But I disagree. You see, your child, as they grow, is going to be tested constantly. Ask yourself what makes someone become a bullying bystander, that does nothing to stop the hurt? What makes someone leave another kid out of the play, ‘because she’s not like us,’ or shop lift because ‘their friend was doing it.’ What makes them say, “Oh, mom I only took drugs because “I didn’t want to feel stupid.”
All children as they grow will be faced with these moral dilemmas and teaching your kids how to deal with them doesn’t suddenly start when they are approached by one. It’s starts by being on the right track from day one, something I offer to all my clients through my parenting support services. When it comes to when to start teaching about moral dilemmas you want to start when they’re running around getting in to stuff and you barely have the energy to get through the day. When it’s all about playdates and picky eating their way through dinner. Right now, today, you are creating leaders who will stand up to authority or you’re creating sheep.
But that begs a question. If you want a child who can say no to something that is not right and risk the ire of others, how do you get that? What can you do specifically?
So what can I do practically?
Well, how you parent when your children is young determines the foundation on which all other aspects of character can be laid. If you are a natural leader, you give your child something to follow, to emulate. You provide the rock on which everything else is built.
A child needs leadership
A child needs authority. They need to know that their parent is on top of things and will provide stability. It’s that stability and natural authority that gives you, the parent, the ability to lead and when you lead, you teach children what leading is all about. You show them through your actions what providing a clear decent path forward means.
So what does that mean in practical terms? Well, it means limiting choice to when they can handle it and being careful not to introduce choice too early as it can make your child feel as if they are running the family instead of you. If you’d like to know exactly when to introduce choice, read my article on toddler choice here. It means making children part of the activity but not always the focus of it and orienting your day around what’s needed for the family as a whole.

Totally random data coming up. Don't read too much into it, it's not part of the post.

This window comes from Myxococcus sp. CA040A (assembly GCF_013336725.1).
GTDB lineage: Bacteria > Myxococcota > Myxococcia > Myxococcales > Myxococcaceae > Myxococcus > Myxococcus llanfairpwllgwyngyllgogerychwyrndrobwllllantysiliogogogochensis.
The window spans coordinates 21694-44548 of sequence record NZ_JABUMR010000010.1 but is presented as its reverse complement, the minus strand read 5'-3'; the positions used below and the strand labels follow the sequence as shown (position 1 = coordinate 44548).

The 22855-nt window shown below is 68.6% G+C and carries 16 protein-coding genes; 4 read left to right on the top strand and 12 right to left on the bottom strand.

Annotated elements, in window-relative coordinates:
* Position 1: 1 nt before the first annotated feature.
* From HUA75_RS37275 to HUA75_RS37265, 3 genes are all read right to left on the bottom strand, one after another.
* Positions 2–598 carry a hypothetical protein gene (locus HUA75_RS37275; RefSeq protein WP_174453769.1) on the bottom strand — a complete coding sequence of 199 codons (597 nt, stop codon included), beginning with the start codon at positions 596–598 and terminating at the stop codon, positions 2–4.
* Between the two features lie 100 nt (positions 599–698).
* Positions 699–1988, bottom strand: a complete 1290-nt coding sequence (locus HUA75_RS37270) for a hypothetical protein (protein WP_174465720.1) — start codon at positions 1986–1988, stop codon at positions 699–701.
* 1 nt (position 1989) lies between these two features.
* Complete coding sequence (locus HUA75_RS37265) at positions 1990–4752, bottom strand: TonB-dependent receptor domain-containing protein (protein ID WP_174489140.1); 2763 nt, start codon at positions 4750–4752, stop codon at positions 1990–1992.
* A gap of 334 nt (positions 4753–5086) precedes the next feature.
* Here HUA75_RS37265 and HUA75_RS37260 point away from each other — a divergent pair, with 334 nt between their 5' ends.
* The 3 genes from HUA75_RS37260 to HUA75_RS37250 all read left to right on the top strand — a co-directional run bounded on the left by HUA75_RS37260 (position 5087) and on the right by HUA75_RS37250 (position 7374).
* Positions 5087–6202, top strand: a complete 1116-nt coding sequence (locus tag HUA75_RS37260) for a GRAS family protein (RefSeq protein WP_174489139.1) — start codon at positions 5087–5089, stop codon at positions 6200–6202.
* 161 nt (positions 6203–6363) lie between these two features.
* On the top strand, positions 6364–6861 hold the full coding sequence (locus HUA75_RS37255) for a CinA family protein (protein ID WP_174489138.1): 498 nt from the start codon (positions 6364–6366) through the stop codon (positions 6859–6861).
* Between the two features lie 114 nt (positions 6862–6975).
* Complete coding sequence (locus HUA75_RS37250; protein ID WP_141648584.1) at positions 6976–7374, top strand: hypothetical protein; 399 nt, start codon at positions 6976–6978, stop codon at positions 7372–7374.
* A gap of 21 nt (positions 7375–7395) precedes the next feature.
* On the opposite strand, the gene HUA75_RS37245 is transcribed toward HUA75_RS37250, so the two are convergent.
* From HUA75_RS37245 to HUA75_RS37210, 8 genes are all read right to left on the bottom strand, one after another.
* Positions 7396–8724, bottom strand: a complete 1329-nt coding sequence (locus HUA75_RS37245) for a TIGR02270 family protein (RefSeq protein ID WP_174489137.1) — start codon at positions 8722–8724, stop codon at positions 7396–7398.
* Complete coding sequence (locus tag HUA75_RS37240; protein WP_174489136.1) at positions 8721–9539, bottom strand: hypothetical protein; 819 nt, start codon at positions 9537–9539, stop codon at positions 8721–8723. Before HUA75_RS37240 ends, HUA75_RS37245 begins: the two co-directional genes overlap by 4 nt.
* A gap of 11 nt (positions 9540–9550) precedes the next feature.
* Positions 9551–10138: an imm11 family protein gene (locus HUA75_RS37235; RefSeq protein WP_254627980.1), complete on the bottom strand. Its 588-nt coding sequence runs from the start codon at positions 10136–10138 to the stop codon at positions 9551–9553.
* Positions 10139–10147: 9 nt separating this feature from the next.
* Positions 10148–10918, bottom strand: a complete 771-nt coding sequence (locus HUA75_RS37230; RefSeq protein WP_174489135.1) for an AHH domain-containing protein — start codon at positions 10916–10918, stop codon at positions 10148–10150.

Point out your principals often
Then over time you introduce them to and work through, the grey areas. First, point out those areas. Of course, these will be based on your personal principals but they could include things like; is the reason some kids do much better at school than others because some kids get help and others don’t? Is that person homeless because they are useless or because something horrible has befallen them? Why are they teasing that girl just because she’s a different colour?
It’s ok to disagree with adults
Teach your children to question what they see and hear and practice with them standing up for what is right. Teach them to respect adults but that it is ok to disagree with an authority figure, providing they are polite. If your child is accused of something and you know they didn’t do it, back them up. Yet, equally important is to be aware that if they have done it, they must pay the price. As hard as it is, it’s important not to try and shield them from the consequences of their actions. Only by feeling the consequences, can they learn why they shouldn’t do it again.
It’s funny but knowing that your parent will stand up for what is right is a powerful deterrent to children. Finding out that you won’t just take their side because you’re mom or dad, helps children figure out what went wrong and their part in it. It also displays ethical courage right in front of them and gives them something to live up to. It’s that kind of thing that might have made a difference that night at the McDonalds. Perhaps it might even have made the manager put down the phone.